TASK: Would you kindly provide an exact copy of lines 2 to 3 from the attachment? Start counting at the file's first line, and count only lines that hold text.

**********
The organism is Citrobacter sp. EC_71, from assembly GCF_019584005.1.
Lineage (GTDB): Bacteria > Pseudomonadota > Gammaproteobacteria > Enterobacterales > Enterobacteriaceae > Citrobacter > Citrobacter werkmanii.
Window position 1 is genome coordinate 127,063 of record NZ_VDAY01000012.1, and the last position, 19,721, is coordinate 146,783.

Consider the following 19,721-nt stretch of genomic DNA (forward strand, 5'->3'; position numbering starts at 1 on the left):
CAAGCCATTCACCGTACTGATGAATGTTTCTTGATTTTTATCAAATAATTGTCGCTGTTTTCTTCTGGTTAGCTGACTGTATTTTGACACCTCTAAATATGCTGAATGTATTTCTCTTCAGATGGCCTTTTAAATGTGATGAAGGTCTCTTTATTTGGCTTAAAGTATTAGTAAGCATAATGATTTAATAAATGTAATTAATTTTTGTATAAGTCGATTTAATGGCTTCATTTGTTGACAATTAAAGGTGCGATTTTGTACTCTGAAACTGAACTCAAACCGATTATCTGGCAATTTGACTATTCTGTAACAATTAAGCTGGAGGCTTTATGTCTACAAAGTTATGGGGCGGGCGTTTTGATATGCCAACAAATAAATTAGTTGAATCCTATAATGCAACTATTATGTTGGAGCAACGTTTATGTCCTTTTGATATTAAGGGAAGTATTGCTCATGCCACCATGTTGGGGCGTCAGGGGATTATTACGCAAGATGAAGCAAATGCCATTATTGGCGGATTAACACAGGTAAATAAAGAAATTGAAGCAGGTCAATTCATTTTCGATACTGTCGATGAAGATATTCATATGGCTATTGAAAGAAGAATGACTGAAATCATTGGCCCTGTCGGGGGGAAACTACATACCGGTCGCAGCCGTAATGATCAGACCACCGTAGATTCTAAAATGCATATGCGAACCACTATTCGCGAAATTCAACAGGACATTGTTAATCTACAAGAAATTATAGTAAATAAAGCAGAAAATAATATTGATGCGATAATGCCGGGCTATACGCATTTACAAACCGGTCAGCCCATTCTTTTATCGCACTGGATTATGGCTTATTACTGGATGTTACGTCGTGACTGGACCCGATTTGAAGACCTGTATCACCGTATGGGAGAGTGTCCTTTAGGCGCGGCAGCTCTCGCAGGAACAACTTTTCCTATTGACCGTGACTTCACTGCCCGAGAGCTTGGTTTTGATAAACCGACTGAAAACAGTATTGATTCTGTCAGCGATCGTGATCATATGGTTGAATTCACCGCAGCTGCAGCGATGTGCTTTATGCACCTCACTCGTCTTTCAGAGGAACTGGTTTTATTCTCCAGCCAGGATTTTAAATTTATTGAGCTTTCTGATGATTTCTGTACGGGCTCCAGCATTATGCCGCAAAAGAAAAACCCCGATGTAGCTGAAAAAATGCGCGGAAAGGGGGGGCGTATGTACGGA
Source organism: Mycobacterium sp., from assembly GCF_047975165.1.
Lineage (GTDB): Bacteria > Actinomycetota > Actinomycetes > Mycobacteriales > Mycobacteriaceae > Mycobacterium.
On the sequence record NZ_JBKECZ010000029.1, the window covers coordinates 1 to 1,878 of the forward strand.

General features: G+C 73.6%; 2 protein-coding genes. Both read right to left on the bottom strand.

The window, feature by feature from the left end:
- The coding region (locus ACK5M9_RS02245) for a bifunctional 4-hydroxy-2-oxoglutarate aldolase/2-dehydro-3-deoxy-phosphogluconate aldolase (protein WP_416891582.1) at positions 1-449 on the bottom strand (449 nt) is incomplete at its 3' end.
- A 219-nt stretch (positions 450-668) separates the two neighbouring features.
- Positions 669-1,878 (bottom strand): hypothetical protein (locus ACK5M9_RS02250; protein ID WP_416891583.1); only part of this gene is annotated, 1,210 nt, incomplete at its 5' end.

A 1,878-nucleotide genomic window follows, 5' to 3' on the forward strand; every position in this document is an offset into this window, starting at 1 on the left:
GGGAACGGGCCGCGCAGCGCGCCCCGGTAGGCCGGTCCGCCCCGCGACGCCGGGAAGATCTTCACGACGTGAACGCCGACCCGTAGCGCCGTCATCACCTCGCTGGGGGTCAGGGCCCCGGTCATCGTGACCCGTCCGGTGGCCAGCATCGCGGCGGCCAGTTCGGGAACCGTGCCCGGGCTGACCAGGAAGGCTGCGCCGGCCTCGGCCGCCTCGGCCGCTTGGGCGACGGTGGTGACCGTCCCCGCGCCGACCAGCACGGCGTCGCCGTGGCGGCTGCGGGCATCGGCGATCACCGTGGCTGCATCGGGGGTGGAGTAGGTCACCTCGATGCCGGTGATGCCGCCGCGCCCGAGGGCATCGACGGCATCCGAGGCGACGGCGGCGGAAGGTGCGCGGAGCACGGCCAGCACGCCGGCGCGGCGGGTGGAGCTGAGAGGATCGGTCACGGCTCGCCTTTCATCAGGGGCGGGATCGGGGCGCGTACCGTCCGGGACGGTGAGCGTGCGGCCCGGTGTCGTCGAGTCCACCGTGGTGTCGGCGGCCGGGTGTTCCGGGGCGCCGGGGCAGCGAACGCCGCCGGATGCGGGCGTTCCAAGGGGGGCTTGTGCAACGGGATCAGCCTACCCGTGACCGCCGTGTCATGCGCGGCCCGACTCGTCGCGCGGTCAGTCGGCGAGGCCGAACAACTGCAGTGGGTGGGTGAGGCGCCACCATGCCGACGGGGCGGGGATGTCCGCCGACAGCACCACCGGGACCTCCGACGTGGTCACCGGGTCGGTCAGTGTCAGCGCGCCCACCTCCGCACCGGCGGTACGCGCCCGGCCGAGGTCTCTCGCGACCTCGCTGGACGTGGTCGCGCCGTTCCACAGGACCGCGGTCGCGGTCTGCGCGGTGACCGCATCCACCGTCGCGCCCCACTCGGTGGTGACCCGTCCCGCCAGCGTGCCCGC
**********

Lineage (GTDB): Bacteria > Pseudomonadota > Gammaproteobacteria > Enterobacterales > Enterobacteriaceae > Citrobacter > Citrobacter werkmanii.
Window position 1 is genome coordinate 127,063 of record NZ_VDAY01000012.1, and the last position, 19,721, is coordinate 146,783.